Fact or FUD — “BlockStream , Inc is the main force behind Bitcoin (and taken over)”
We decided we wanted to start a series of articles trying to tackle smaller subjects rather than producing full research reports like we’ve done in the past. The motivation is to answer new user questions we get daily, there is just a lot of bad sources of information. Bad information is propagated faster in crypto then the correction. Our goal is that this helps some people.
The first user selected topic on “BlockStream” and the perpetuated belief that they are in control of Bitcoin. In typical WhaleCalls fashion, we will address and discuss the verifiable facts first, then our commentary will follow. This way you can choose to stop reading.
To start answering this question, we first have to look at who BlockStream is made up of .
According to https://blockstream.com/team/ there are 39 team members, of which there are (arguably) 24 technically inclined (including tech writters, server admins etc). Of these, based on LinkedIn and githubs, only 10 have a career history of software development of any sort.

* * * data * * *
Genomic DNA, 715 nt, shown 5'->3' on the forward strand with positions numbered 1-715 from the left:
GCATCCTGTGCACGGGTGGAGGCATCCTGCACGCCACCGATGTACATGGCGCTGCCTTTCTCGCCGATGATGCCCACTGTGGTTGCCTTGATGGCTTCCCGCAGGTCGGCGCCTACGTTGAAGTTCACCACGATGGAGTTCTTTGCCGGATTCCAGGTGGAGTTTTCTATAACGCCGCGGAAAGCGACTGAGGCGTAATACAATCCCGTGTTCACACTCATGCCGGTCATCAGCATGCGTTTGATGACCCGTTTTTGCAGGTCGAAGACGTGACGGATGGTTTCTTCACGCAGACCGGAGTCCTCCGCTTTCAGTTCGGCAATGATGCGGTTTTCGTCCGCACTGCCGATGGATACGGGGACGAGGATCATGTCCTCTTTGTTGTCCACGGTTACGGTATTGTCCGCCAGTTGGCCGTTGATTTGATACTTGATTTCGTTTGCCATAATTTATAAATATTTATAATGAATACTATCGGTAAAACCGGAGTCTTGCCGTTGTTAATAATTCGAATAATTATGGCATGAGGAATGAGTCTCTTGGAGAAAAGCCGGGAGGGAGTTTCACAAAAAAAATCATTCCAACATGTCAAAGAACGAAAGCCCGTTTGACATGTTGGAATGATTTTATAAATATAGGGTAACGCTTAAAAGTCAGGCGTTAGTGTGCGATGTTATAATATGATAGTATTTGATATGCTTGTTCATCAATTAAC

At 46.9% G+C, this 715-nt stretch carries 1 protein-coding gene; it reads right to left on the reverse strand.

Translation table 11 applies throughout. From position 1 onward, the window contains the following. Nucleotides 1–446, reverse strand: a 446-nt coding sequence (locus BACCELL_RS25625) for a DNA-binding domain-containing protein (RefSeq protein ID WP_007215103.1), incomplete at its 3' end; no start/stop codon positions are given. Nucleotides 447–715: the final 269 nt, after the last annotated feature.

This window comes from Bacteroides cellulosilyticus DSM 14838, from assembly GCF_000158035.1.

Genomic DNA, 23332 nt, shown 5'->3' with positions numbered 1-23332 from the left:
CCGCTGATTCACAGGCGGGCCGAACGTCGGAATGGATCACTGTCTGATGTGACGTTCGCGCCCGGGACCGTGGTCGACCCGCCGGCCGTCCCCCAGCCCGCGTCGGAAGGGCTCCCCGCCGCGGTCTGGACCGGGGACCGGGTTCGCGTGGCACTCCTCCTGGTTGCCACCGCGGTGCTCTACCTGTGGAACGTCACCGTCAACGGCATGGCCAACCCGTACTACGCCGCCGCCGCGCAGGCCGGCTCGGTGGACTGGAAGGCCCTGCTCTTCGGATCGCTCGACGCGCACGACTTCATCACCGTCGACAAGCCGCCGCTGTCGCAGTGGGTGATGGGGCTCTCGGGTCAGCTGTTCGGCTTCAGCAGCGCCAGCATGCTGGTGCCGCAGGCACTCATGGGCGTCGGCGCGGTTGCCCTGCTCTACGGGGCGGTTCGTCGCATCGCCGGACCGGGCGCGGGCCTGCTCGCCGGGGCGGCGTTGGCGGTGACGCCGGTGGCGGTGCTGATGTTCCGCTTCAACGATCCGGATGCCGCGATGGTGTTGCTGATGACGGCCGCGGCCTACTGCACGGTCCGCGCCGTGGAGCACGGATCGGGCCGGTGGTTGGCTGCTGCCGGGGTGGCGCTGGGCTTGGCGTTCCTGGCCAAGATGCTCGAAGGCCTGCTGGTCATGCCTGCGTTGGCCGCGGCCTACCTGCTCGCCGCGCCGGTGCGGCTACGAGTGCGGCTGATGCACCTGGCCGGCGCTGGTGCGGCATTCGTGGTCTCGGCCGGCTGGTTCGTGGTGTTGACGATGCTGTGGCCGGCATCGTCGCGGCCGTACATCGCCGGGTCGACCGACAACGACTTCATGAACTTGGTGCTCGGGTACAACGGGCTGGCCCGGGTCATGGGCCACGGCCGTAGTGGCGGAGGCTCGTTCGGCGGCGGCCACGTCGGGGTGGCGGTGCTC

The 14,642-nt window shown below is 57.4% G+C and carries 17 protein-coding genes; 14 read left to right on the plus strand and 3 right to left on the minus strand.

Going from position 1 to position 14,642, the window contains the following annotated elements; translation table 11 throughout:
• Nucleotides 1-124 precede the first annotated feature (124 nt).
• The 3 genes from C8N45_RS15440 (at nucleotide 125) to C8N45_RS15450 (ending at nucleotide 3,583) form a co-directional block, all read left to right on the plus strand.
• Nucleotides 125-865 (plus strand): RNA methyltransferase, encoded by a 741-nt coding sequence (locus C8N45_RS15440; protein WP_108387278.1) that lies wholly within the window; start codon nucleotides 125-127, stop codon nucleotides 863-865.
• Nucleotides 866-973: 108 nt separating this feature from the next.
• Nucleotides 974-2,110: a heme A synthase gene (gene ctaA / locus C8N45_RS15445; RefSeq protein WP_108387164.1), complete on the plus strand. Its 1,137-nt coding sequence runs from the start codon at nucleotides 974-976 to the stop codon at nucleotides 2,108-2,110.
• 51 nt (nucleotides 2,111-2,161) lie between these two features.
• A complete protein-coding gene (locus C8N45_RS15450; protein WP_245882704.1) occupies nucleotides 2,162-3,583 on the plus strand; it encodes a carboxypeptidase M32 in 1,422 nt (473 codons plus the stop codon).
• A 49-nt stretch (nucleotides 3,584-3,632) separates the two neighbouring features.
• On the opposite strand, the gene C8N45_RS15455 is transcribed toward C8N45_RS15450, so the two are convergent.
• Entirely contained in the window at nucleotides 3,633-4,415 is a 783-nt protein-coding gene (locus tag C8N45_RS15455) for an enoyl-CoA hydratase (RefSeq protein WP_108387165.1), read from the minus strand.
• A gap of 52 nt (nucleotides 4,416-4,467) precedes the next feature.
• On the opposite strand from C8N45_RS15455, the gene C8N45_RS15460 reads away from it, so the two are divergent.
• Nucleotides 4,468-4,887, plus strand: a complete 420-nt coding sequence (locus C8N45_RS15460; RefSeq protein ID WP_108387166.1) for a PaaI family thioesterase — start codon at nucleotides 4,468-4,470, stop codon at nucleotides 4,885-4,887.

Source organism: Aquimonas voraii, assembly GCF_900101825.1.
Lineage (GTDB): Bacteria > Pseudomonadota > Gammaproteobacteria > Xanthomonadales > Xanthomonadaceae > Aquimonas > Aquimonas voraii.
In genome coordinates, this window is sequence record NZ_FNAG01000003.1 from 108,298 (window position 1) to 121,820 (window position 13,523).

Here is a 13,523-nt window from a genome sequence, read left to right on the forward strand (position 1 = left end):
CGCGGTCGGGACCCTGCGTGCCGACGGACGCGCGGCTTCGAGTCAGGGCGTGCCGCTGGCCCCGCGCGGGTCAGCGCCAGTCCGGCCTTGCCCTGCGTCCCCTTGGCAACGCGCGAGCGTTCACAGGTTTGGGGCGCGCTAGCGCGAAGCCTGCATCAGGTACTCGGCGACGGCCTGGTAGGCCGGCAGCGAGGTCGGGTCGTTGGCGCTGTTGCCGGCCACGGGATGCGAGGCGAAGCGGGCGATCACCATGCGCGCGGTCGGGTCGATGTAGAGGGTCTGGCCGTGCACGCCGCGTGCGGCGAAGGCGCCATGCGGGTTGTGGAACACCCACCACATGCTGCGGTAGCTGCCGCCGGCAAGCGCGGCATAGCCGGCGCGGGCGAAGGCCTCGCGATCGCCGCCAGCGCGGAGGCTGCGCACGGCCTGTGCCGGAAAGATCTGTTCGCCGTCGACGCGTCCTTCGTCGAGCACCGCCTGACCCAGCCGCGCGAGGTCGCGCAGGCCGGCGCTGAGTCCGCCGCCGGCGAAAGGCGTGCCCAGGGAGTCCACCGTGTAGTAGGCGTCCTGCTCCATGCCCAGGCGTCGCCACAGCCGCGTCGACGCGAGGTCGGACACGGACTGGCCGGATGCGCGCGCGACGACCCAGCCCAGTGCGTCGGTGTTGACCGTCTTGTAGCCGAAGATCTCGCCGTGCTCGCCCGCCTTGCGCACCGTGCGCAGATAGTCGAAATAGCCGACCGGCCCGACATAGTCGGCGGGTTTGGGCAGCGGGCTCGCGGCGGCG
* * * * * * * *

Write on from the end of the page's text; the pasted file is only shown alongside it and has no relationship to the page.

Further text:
Next, we have to look at who’s actually doing the work. To quantify this, we look to the bitcoin github itself https://github.com/bitcoin/bitcoin . Right off the bat you see 483 contributors (and 11,688 forks!) This means that if every technically capable employee at Blockstream contributed to bitcoin , it would make up about 2%.
From here, we have to consider total work and contribution. Did these 10 individuals make up the bulk of work over time? For this you can review https://github.com/bitcoin/bitcoin/graphs/contributors which by default shows top 100 committers since the birth of the repo to present in order total contribution. Of the top 25 by committers, there are 5 BlockStream employees.
Sipa — Pieter Wuille
Luke-jr — Luke Dashjr
Jtimon — Jorge Timón
Gmaxwell — Greg Maxwell
Instagibs — Gregory Sanders
This puts the number at ~20% of all commits ever. But to put this in any real context, we also must look at additions or how much total code have been edited or changed. Commits can be documentation changes or any small thing. What we find is only four of the top 25 additions are members of BlockStream or 16% (Greg Sanders falls off to #40)
The narrative goes “BlockStream took over the project ” so to be more accurate we need to look at when BlockStream was established. According to https://blockstream.com/about/ the initial seed round was November 2014. So let’s take a look at all of 2014 to now to establish some base line of possible take over
What we see is that several names change places, most notably Johnson Lau joins the top 25. But no change in total contribution of the 4 contributors from BlockStream out of the top 25.
This leaves us with 16% of the top 25. Of which one only one of the top five.
Next thing to check is who can create release branches i.e. bundled packages that everyone downloads for production. For this, we checked out the release branches list itself.